Draw a Vintage Birdcage in Adobe Illustrator - A Graphic Design for Lunch™ Class | Helen Bradley | Skillshare

Draw a Vintage Birdcage in Adobe Illustrator - A Graphic Design for Lunch™ Class

Helen Bradley, Graphic Design for Lunch™

Draw a Vintage Birdcage in Adobe Illustrator - A Graphic Design for Lunch™ Class

Helen Bradley, Graphic Design for Lunch™

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5 Lessons (39m)
    • 1. Graphic Design for Lunch™ - Draw a Vintage Birdcage - Introduction

      1:18
    • 2. Draw a Vintage Birdcage - Part 1

      9:55
    • 3. Draw a Vintage Birdcage - Part 2

      5:33
    • 4. Draw a Vintage Birdcage - Part 3

      9:58
    • 5. Draw a Vintage Birdcage - Part 4

      12:21
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About This Class

Graphic Design for Lunch™ is a series of short video courses you can study in bite size pieces such as at lunchtime. In this course you'll learn to create a cutout vintage bird cage in Illustrator. You will learn to use blends and repeated elements to create the design and a method for texturing the cage using a bitmap texture. To finish, you'll use a pattern to create a background for your design.

Here are the download links for the textures used in this class:

Rusty metal: bit.ly/mayangTexture

Blue texture: bit.ly/BlueTexture

This is what we will be making:

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Meet Your Teacher

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Helen Bradley

Graphic Design for Lunch™

Top Teacher

Helen teaches the popular Graphic Design for Lunch™ courses which focus on teaching Adobe® Photoshop®, Adobe® Illustrator®, Procreate®, and other graphic design and photo editing applications. Each course is short enough to take over a lunch break and is packed with useful and fun techniques. Class projects reinforce what is taught so they too can be easily completed over a lunch hour or two.

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Transcripts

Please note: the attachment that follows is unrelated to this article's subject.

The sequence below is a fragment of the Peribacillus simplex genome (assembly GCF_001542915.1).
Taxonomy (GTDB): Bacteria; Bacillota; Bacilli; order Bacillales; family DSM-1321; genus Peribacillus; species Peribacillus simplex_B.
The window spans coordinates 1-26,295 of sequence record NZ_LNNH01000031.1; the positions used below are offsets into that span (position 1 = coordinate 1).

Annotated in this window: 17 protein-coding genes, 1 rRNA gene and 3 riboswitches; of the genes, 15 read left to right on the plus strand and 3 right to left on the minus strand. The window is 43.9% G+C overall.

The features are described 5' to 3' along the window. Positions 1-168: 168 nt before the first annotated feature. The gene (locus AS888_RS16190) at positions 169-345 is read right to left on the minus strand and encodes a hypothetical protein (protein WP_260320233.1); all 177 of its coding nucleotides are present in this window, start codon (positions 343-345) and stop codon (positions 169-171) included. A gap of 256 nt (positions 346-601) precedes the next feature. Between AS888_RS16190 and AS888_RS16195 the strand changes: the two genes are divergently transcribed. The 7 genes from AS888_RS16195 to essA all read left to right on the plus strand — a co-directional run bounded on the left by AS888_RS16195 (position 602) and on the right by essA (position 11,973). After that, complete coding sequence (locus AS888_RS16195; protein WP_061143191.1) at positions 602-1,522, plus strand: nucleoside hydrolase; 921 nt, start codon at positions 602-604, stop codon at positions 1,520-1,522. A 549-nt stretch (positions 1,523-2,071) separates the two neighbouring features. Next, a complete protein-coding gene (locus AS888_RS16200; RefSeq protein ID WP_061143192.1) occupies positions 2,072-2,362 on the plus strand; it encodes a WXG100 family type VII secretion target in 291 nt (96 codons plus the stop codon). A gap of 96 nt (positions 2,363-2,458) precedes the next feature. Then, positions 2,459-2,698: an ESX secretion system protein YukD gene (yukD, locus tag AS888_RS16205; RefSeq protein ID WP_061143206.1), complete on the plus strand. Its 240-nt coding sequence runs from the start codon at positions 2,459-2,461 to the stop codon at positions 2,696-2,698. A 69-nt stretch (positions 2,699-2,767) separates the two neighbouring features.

1. Graphic Design for Lunch™ - Draw a Vintage Birdcage - Introduction: Hello, I'm Helen Bradley. Welcome to this episode of Graphic Design for Lunch, create a vintage birdcage illustration. Graphic Design for Lunch is a series of classes that teaches a range of tips and techniques for creating designs and for working in applications, such as Illustrator, Photoshop, and Procreate. Today, we're going to create a vintage birdcage. We're going to start by creating the pieces that go together to make the birdcage. We're going to texturize the cage itself using a Bitmap Texture, and we're going to add the wires using a blend as well as using a transform effect. We're going to add some wallpaper. We're going to add a bird, and he's going to be textured using a Vector Texture. As you're working through these videos, you might see a prompt which lets you recommend this class to others. Please, if you're enjoying the class, give it a thumbs up. These recommendations help me get my classes in front of more people who just like you want to learn more about Illustrator, and if you'd like to leave a comment, please do so. I read all of your comments, and I look at all of your class projects. Now, let's get started on creating a vintage birdcage in Illustrator. 2. Draw a Vintage Birdcage - Part 1: To get started creating our birdcage, I'm going to create a New file or Choose File and New, I'm going to make a document that is 1000 pixels wide by 750 pixels tall. I'm actually going to be using some bitmap images in here. I want to make a reasonable sized image because of the bitmap texture I'll be using. You can use vector textures, but the overhead in working with these was just too great for my machine. I'm working in RGB color mode. I'll click "Okay." Now we're going to start by creating the basic shapes for our birdcage. For this, I'm going to switch the Fill and Stroke colors and turn the stroke off just for now. I want a black fill will be fine for now. Going to click and drag a rectangle which is going to be the basis of the birdcage shape. I want to cut some archer's out of this and I'm going to create those arches using the line tool. I'm going to click on the line segment tool. I'm going to switch my fill and stroke colors here, going to make sure they have stroke selected. I'm going to choose a different color for this just simply because I wanted to be able to see these lines over the top of this rectangle shortly. I'm going to hold Shift as I drag to create a line and I'm going to start increasing the stroke weight. I'm holding Shift as I click in here because I want to increase it quite a bit. I think I've made it too big, but let me just drag this line into position where I want to cut it out. It is way too big so I'm just going to bring that size down a bit. I want it to have a rounded top. I'll click on the Stroke and increase the cap size here. Now I want three of these. I'm going to use the transform tool to do that. I'll choose Effect, Distort and Transform and then Transform. We're going to turn preview on. I'm going to set my copies to two, which is going to give me an original and two copies. I'm just going to click in here and start increasing the horizontal value. I want to space these out so that I have the space that I want to see between the shapes. It doesn't really matter what's outside here because I can reshape this later on, but it's this spacing that I want. I think I want it to be something like about that. I'm using a 165. You're going to use some value that's going to make sense for your particular illustration. Now, I'm going to this rectangle here and now I'm going to measure out these sides and this area across the top. Thinking we want this to look something like this. Now I need to make sure that everything is centered and that I can cut these shapes out of this background. To do that, I need to select these shapes which in actual fact is just this shape right now and I need to expand it. Object, Expand Appearance and now it is three lines. Choose Object, Expand again and click "Okay" and now it's three shapes. I'm going to ungroup these. I'm going to click "Object Ungroup," and I'm going to repeat that until Ungroup is no longer a selectable option. Now they're ungrouped and if we have a look in the last pallet, we should have three shapes, which is exactly what we've got here. Now I need to make sure that these three shapes are aligned with the rectangle underneath. To do that, I need to group them, Object, Group. Now I'm going to select everything, the rectangle and these three grouped shapes and click this option here, Horizontal Align Center. That just makes sure that everything is nice and centrally aligned, which it is and if I wanted to make any changes to this right now, I need to do so because this is about to be my last chance. I'm ready to cut these shapes out. I'm going to select everything because these orange shapes are on top of everything else. I can do this with minus front. I'm going to the Pathfinder here, you go to Window and then Pathfinder to find it if you're not seeing it here in the panel on the right, and click here on minus front and that makes a single shape that has size cut out paces in it. If have a look in here we've just got a single path and that's exactly what we want. Now we're going to build up the other elements of the birdcage and one of the elements is going to be a rounded-edge object here. I'm just going to drag out a line holding the Shift key as I do so, so that it is perfectly horizontal. I'm going to make this black for now too and increase the stroke weight and put rounded ends on it. Let's just click away and see how that looks. That looks pretty good to me. I can duplicate it and put it down the bottom here. But before I do that, I'm going to expand that because later on I want to fill it with a texture. I'll choose Object, Expand, and click "Okay." Let's just say what we've got here. Well, we've got a grouped objects so we want to ungroup it as well. Object, Ungroup. I'm always really concerned to keep an eye out on the last pallet so that I don't over complicate my design. If I have things that are buried inside groups, that becomes really difficult to find things later on so I try to ungroup things as much as possible and only group them together when that makes logical sense. Now I have this path here, I want to duplicate it. I'll hold the Alt or Option key and just drag it down. If I add the Shift key is going to move so that it's perfectly aligned with the original. Now I have this shape, this shape, and this shape. Next up I want to put a base on my birdcage, and that's going to be a simple rectangle. I'm going to Rectangle Tool, I'm just going to drag a shallow rectangle across here, move it into position. Now I wanted to make sure that everything is nicely centered. I'll select over all of those objects and click the Horizontal Align Center, now everything's nicely centered. I'm going to add some little elements to the edges of my birdcage. I'm going to add a couple of little rectangles. I'm just going to drag out a little rectangle and I'll just zoom in here so I can see things a little more clearly. I'm just going to line this up with this edge here. I'm going to select both these objects, click on this object so it has a blue line around it. That means that this object here won't to move, this one will and I'm going to find this option here, Horizontal Align Left and just make sure that these two objects are aligned nicely. I'm going to add a little oval to the top of it. I'm going to drag out an oval, move it into position and let's add a little circle on top. Hold Shift as I drag out a circle and I'm just going to place it on top. I'm just looking for something that is somewhat cute little element here. I'm going to select all three of these. Now, the one I don't want to move when I'm lining these up is this one here because I already took the trouble of lining it up with the rest of the illustration underneath. I'm selecting it again, clicking on it again so that it has this blue border around it and now I'm going to center everything in relation to it. In the final illustration, this can be a single objects that will be filled with a texture all on its own. I'm going to unite these pieces. I'm going to the Pathfinder and I'm just going to click here on unite and that makes a single object of these three small objects. Now I want one over here so I'm just going to Alt, drag, holding down the Shift key and just place this over here in position. I'll press Control or Command Zero just to zoom back out and I think this needs to be moved over a little bit. But I want to make perfectly sure that it is lined up. I'll need to bring a guide in. Let's just see how we'd bring a guide in. View, Rulers and choose Show rulers. I'm going to drag a guide in from this edge and we're just going to line it up along the paste down here and that's going to give me a means of aligning this object here. Now a guide in Illustrator is just a shape. You'll see it here. Here it is, that's a guide and once I finished using it, I can just drag it onto the trash can. Control or Command Zero to just zoom back out. I'm going to add some circles to the base of this object that it will sit on. I'm going to hold the Shift key, drag out a circle, place it in position here. I'm going to select it with the selection tool, hold down Alt to make it duplicate, add the Shift K so that it is moving in a perfectly horizontal direction and place the second one in position. Now, I want this behind the rest of the shapes. I'm going to select both of them and here in the last pallet, I'm just going to pick these two layers up here and move them behind everything else, just sends them to the very back. This is our basic birdcage shape and we're ready to go ahead now and to fill it with a texture. 3. Draw a Vintage Birdcage - Part 2: Now the texture to that I'm going to use to texturize the bird cage is this one here. It's a rusty metal texture from a site called mayang.com. This person has a website full of free textures and some of them are really interesting and this one's going to be a treat for our bird cage. I'm using a JPEG image because it's just too much for my machine to handle, recording these videos and dealing with complex vector textures. If you would prefer to use a vector texture, the process is going to be identical. So when you get to this side if you want to download this texture, just right-click and choose save image as, and save it onto your hard drive so you can get it in the next step. I've already done that, so I'm going to bring it into Illustrator by choosing File and then Place. I'm just going to go and get this rusty metal texture, click on "Place", I'm just going to drag it out here. While it's still selected, I can now add it as a pattern. So I'm going over here to the swatches panel and I'm just going to drag and drop it into the swatches panel. It just appears now as a swatch or pattern swatch. So I can now delete the image because I've got it exactly where I want it over here. To texture these pieces, I'm first of all going to select the piece I want to texture, and this is going to be the main part of my illustration. I'm going to click here on the fill color, going to my swatches panel, I'm just going to click on my texture. Now if you find like me, that you have an unwanted same across here in the texture fill, keep the object selected and choose Object, Transform, and then Move. What you want to do is to deselect transform objects because you don't want to move the object, you want to move the pattern inside it. Now what we can do is just move the pattern around and vertical is what I need to do here. So I'm just going to say which way I'm going to move it, well, in a positive direction, and I'm just going to keep increasing that value until it disappears, that line disappears off the bottom of the shape. Of course I have Preview turned on because I want to be able to see what I'm doing as I'm working. So click "Okay". I'm going to apply the same texture to these other pieces as well. So I'm going to click on these objects to select them. Because they're all filled objects, I can fill them all at once. So I've got the fill selected here, I'm just going to click on the texture and now they're all filled with pieces of the texture. If I need to move a piece of the texture across, I can do so and I probably will down here, because at the very least I want a different texture piece to appear in here. So I'm going to choose Object, Transform, Move, turn Preview on, make sure that transform objects is deselected and then just move my texture around, just to find a different place to go in this object here. Now I'm thinking that this texture is a little bit on the light side. So let's see how we would solve that problem. I'm selecting the biggest portion of the image here, I'm going to the appearance panel. You can say here that we have a fill and a stroke. Well, I'm going to add another fill, and instead of it being a repeat of this pattern, I'm going to add a darker color over the top, a really rich brown. Then I'm going to open up this fill panel so that I'm working on just this additional dark brown fill, I'm going to set its blend mode to multiply and then I'm going to reduce the opacity. What that's going to do is darken the pattern underneath by blending it even with a darker color, multiply as a darkening blend mode, reducing the opacity is just giving me a slightly lighter result. So I'm going to do that with these other shapes, just where I want a darker effect. Filling it with a second fill, going to the opacity options, selecting multiply as the blend mode, and then just dialing down the opacity so that I can see the pattern through it. Next up I'm going to grab all these corner pieces by clicking on one Shift, clicking on the other. I can go ahead and do this fill, with the darker overlay color and then blending it with multiply blend mode at a reduced opacity can do that to all those shapes at once. So I think that that's a pretty good result there, I'm pretty happy with that. The only thing I might want to do is to add a small stroke around this element here. So I'm going to add a darker stroke. Probably that very dark color again and probably a one point or two points stroke is going to be sufficient. This is going to just bring the detail out in these pieces, I think I'm going to do the same thing down here. Again, a dark, one, two point stroke. I think two points is too much there. But you can just experiment with the effect and see what you can achieve. Next up, we're ready to put the bars inside the bird cage and the interesting top on it. 4. Draw a Vintage Birdcage - Part 3: The lines for the bird are going to be created using the line segment tool. I'm just going to hold the Shift key as I drag out a line, it's going to be big enough to go inside these arches. I have a three-point brown stripe, that's perfect for me. I'm just going to move this into a starting position here, and I'm going to use distort and transform to create the rest of the lines. Effect, Distort and Transform, Transform. I'll click "Preview" on going to type 20 because that's good starting number of copies. I'm just going to start increasing the horizontal value to space out these 21 shapes, I've got one original and 20 copies. Well, I think I need more copies, I think these bars away too far apart. I'm just going to increase this to 25 and start winding down the horizontal value. The benefit of using this distort and transform tool is that you get a chance to say everything in place, and see if it needs any fine tuning. So you can add additional copies, vary the spacing until you get everything looking exactly right. Now, I'm concerned about things looking or right in the middle here, and I'm not really happy with that right now, this stage have enough shapes probably. When I go down to a spacing of 15 for my particular illustration, this is looking really good. I just need to add an extra copy in here. So everything looks nice and balanced, well spaced. So I'll just click "Okay". Now, I'm not going to do anything specific with these lines. There's no real need for me to expand this particular object, but I'm going to move it behind everything. So here it is, here I'm just going to drag it down behind all the other shapes so that it's not being seen over the top of them. I'm going to add a couple of small bar. I'm just going back to the line segment tool and I'm going to hold the Shift key down as I drag a small bar to suggest a door in the cage. Having done that, I'm going to hold the Alt Option key as I drag a duplicate down, if I add the Shift key is going to move perfectly vertically. So it's in a nice position there. Next up we need to do the bars at the top, and I've worked myself to a stage where I don't have enough room at the top and I've got way too much room at the bottom. Well, all I need to do is to adjust the Art boards. I'm going to click on the Art board tool. I'm just going to wind my art board out, because I wanted it to be just at the very bottom of the bird cage, and at the top, I need more space. I'm just going to bring the art board up to give me a bit of breathing room at the top. At the same time, if I want to balance this out a little bit, I can. Go to re-select on the move tool so that stops me working with the art-board tool, Control or Command 0 to just put everything back where I can say it. Now, we are working on the top of the shape. I'm going to Pen tool. Now, I know a lot of people hate the Pen tool, but it's fairly simple to create the top of this bird cage with it. I'm going to eyeball roughly where I think the center of the bird cage is. I'm going to drag out what's holding the Shift key as I do this, I'm dragging in a perfectly horizontal direction out to the left. I'm going to let go the Shift key, let go the mouse. Now, I'm coming down here, I want a nice curve. I'm going to about here, and I'm just going to click and drag vary slightly downward, because I want a little bit of a curve at the bottom. Now, I'm going to press the Escape key to stop the Pen tool from drawing. I think this is a pretty nice shape. If it's not, I could undo it, and start again or I can just shrink it a little bit if I want to or widen it if it needs to be a bit wider. I think that's pretty good. I'm going to select it and reflect it. Object transform, reflect. I'm going to reflect it through the vertical, and click "Copy" to make a duplicate of it. Now I have two lines here. I'm just going to select either both of them and just make sure that they are aligned perfectly at the top. This is going to be the top of my bird cage, and if it needs adjustment at this stage, this is the time to do it. If it's not the right shape, make sure you get it right, and it's really critical tool that you do not have a fill on those lines, so they are just stokes. Think three points is too wide, I'm just going to narrow them down to two points. We're going to use a Blend now. I'm going to the Blend tool, select on it. I'm going to click here on this line where that little asterisk appears tells me, I'm about to click on that line, and I'm going to click on this line, and now I have my Blend. It's just that it's not the Blend that I particularly want because I've only got one line appearing. I'm going to double-click here on this Blend tool to open-up the Blend options dialogue. I'm going to turn preview on. I want to choose specified steps. I'm going to start increasing the number of steps until I get the number that I want, and think something like 12 is going to be pretty good. I'll click "Okay". Next up, I'm going to add the rest of the lines for the bird cage, but I think I want this shape, this entire Blend to be moved a bit further down, so it's a little bit closer to the top of the. I also want to center it. I'm going to select this shape and the Blend, going to re-select the main bird shape, and then I'm going to click the center option because that makes sure that the Blend is centered over the bird, not that the bird is going to move to be centered underneath the Blend here. I'm going back to my Pen tool, I'm going to click and drag here to start off the next set of wires for the bird cage, going to do this at a very slight angle, and I'm just going to come up here to approximately the point where it would join with the original line, and I'm just going to make a bit of a curve here, and I'm going to press "Escape" to stop the Pen tool from drawing. Now, this has got a fill as well as a stroke, and I didn't need that, so I'm just going to turn the fill off. Now I've got a stroke. I'm going to select this and I'm going to choose object, transform, reflect because I want a second one of them, vertical is selected, I'm going to click "Copy", so now I've got two lines. Can move the other one along to the same position over here. Need to make sure that they're both perfectly aligned. I'm going to select both the shapes and click here on the vertical aligned top to make sure that they are aligned vertically. Just going to move this one in a little bit. So that's lined up in pretty much the same position on either side. Now, I'm going to select both these lines by selecting over this one hold Shift as I select over this one, we're going to make a Blend out of it. I'm going to click the Blend tool hover over here until I say the asterisk, click "Once", hover over here until I see that little plus sign appear, click "Once", and I've got my Blend. Double-click on the Blend tool, same as we did before, choose specified steps, and we're going to use the same number of steps as we did last time. This one phase lines to line up. So there's my 12. It's just we've got a bendy look to them. That's something that would have been a little bit more difficult to achieve add we use the Pen tool to create a single line, by doing it as two lines, we get a little bit more interesting shape here. Now, I need a join line over here. I'm going to the line segment tool, it's going to drag a line out here, probably about three points in size, and I wanted to have rounded ends. I'm going to make sure I select it and select the bird cage, and click again on the bird cage, so that it has this line around this heavy line. Now, if I center these two objects, I'm going to make sure everything is nicely centered. To finish the top of the bird cage off, I'm going to create a small oval, making sure that that's a filled shape, not a hollow shape, and just drag that into position, and I can send to that too, I think that needs to be a bit small. I'm going to Alt option drag in the side, which means that it's constrained so that it's going to move or scale out from the center or scale back in towards the center. I won't lose that center point. Now, I'm going to put a ring on the top holding the Shift key to get I circle, make sure this time it is I stroked hollow circle, increase the stroke size, and then just move that into position. Again, I'll just want to center that too. 5. Draw a Vintage Birdcage - Part 4: To finish our illustration off, we're going to need a background. I'm going to create a rectangle that is the size of the art board. I'm just going to click and drag a large rectangle out here. I don't want it to have a stroke, but I do want it to have a fill. The fill I'm going to use is I pattern that [inaudible] with Illustrator. I'm going to open up the Swatches palette here. Click on the little menu in the corner, choose "Open Swatch Library", I'm going down to "Patterns", and I'm going down to "Nature" and I'm going to choose "Nature Foliage". Here are the patterns. Now, I've got my pattern dialogue arranged in a long line. Yours might be in small squares like this, but it doesn't really matter because the one that we're going for is Wild Flowers Color. We're just going to click to fill the background with that. I need to scale this pattern because it's way too big. I'm going to choose "Object", "Transform" and then "Scale". I'm going to deselect "Transform Objects" because I don't want to transform the object. I want to just transform the pattern. I'm going to make sure Preview is turned on. I'm going to select "Uniform" and I'm just going to size this down to probably something about 50 or 60 and click "Okay". Now, the pattern-filled rectangle is at the very top of the last pallet. It's hiding the entire birdcage at this stage. I'm going to click on "Layer 1" here at the very top and click to add a new layer. I'm going to move this rectangle, which is this pattern-filled rectangle and move it onto Layer 2. It's there all by itself. When I close these two layers down, I can now drag Layer 1 and drop it above Layer 2. Now, I can say the birdcage with the pattern, that wallpaper pattern behind. I'm going to lock my birdcage down for a minute because I want to focus on this pattern a little bit. I'm going to click on this rectangle so I have it selected. I'm going to take out some of the color here by choosing "Edit", "Edit Colors", "Saturate". I'm going to turn "Preview" on and I'm going to partially desaturate this wallpaper look. I'm going to drag it down so that the intensity is probably something about minus 40 and click "Okay". I'd also like to bring in a slightly yellowy look with this wallpaper. I'm going to choose "Edit" and then "Edit Colors" again and I'm going to choose "Adjust Color Balance". I'll make sure "Preview" is turned on. I only want to adjust the fill because there is no stroke. I'm going to disable "Stroke". We need to know a little bit about color to work this dialogue. What we need to know is that Red is in this direction, so this will add red to the image, but the opposite of red is cyan. If we go in a negative direction, we're going to add a cyan-blue to the image. It's going to zero that out. Now, green has a opposite which is magenta. In a positive direction is green; in a negative direction is magenta. Blue and yellow are opposites. This direction for blue and this direction for yellow, since I wanted to yellow down this wallpaper, I'm going in a yellow direction here. That's the before. This is the after. I've got that yellowing look to the wallpaper. I also want to say throw it a little bit in the sense that I don't want it to be quite as intense as it is. With the rectangle selected, I'm going to the "Appearance" panel. I'm going to open up the "Opacity" for this entire shape, and I'm just going to dial down the opacity. We're seeing effectively white behind it. Now, I want to add a color fill in behind the birdcage. I'm going to the Rectangle tool and I'm working on this background layer or this layer that's going to contain my background elements. I'm going to set the fill color to a brown, and I'm going to drag out a rectangle. I want this to be very see-through. I'm going to the "Appearance" panel for this shape, and I'm going to dial down the Opacity all the way down. I want just a slight coloring behind the birdcage. The last element that we need to do is to put a bird on our birdcage. I'm just going to zoom into the top part of the cage here, which is roughly where I want my bird to be. I'm going to add a new layer for the bird. I'm just going to click to add a new layer. I'm going to put it at the very top. I'm going to lock down my other layers. It means that as I'm working on the bird, nothing else is going to move. I'm going to draw the bird using a shape. I'm going to the "Ellipse" tool, and I'm just going to drag out an ellipse. Right now, it's got no stroke and it's got a non-existent fill. I'm just going to go and get a solid fill color for this so that we can see it more clearly. Going to the direct selection tool, I'm going to click on this point here and make it a point by selecting "Convert selected anchor points to corner". I'm just going to drag this up to make the beak of the bird. I'm going to shape this into a loose bird shape. This does not have to be accurate. It's just a very stylized bird. I'm going to give it some legs using the Line Segment tool. I'm just going to drag out two legs, but I want them to be brown, and I want them to be about that thickness. Done one and I'm going to do a second one. It's going to move them into position. I'm going to expand these shapes with "Object", "Expand", click "Okay". Now, they're expanded into individual shapes. I'm going to choose "Object", "Ungroup", and I'm going to continue to do that until Ungroup is no longer an option. Now, I'll select these shapes just to make sure that I'm happy with the general layout of the bird. Before I do so, I'll select all of these shapes and I'm going to click the "Unite" option in the Pathfinder. This is this option here. Now, I have a single shape for my bird. I'm going to move my bird down on top of the cage. Let's just zoom out with Control or Command 0. It's too big, so I'm just going to scale it down by holding the Shift key as I scale it. Now, I want to use a texture for the bird. I'm going to make sure that I have my image saved at this point because the texture file and I'm going to use is a vector texture in this case and it is pretty large, so I don't want my machine to crash and lose all my hard work. I'm going to open the file. I've already opened it previously, so I'm just going to go and grab it. It's this texture background, and we're going to use some of it. Now, I'm going to give you a download link for that if you're interested in using it. In this case, it is a vector texture. I'm just opening up the Layers panel to see what I have. This layer here is the text. I don't want that, so I'm just going to drag and drop that onto the trash can. I've got a texture here and then I've got a path underneath. You can see what's making everything up. Now, at this stage, I could do one of a couple of things. I could cut out a piece of texture to use to texture the bird or I could save this as a JPG image and use it as a texture as I did the other one. Let's see how we would cut a piece out of this texture. I'm going to the "Rectangle Tool" and I'm going to select a piece of texture that looks pretty good for my bird. I only need something very small here. I have my rectangle here. I'm going to select the "Rectangle" and the entire group that contains the texture. I'm going to click the Crop tool. I'm going to "Pathfinder" and I'll click "Crop". What that will do is to cut a piece of the texture out this size. Now that I've got this, I can grab it and put it in the other image, so I'll choose "Edit", "Copy". I'm going to my birdcage. I'm going to choose "Edit", "Paste". I'm just going to move it out of the way because we want to check it before we use it. The reason why we want to check it is it's lost all its color, but you know what? That's quite easily solved. I'm going to select over the shape. I'm going to choose "View", "Hide Edges" because I want to be able to see the texture without all of those little green dots so I can actually see what I'm doing. I'll choose "Edit", "Edit Colors", and back into "Adjust Color Balance". What I want to do is I want to add blue to this and turn on the "Preview". I might want to add a bit of cyan as well. I'm just looking for a color for my bird. I can fine-tune this just with these selectors here. When I've done it, I'll just click "Okay". Now, this is going to be my texture for my bird. I'm going to make sure I still have it selected. I'm just going to drag and drop it into the Swatches panel here, and then I'm going to delete it from here. Well, remember that I hid those edges. Before I continue, I want to choose "View", "Show Edges" or else I'm never going to see my selections again, and that's not going to be a happy event. I'm going to select over my bird, make sure I have its fill selected here. I'm just going to click on my texture. Now, my bird has his texture in him, and he just needs an eyeball. Let's go and give him a white eye. Again, you can see that this texture's gone [inaudible] unevenly. We can solve that problem by selecting the bird. Choose "Object", "Transform", "Move". Make sure that "Transform Objects" is not selected, and then we can just move the texture inside the bird. Well, in actual fact, the settings that I had from last time have just moved the texture, so everything's fine. I can just click "Okay". Let's go back out and have a look at the final result. Here, we have a birdcage that has been textured using a rusty metal texture. In that case, it was a JPG image. We've created a little bird on our birdcage, and he's been textured with a vector texture. We've used the Transform tool to create various objects for our illustration. Your project for this class is going to be to make your own birdcage using the technique shown in this video. I'll give you the download links for the two textures that I use so that you can use those in your illustration if you wish or you can go and find your own textures online. I hope that you've enjoyed this class and that you've learned a lot about texturizing shapes, about using the Transform tools and also the Blend tools to make shapes in Illustrator. If you did enjoy this class and if you see a prompt to recommend this class to others, please give it a thumbs up. This helps other people to identify this as a class that they may want to take. If you'd like to leave a comment, please do so. I read all of your comments and I look at all of your class projects. My name's Helen Bradley. Thank you so much for joining me for this episode of Graphic Design for Lunch. I look forward to seeing you in an upcoming episode soon.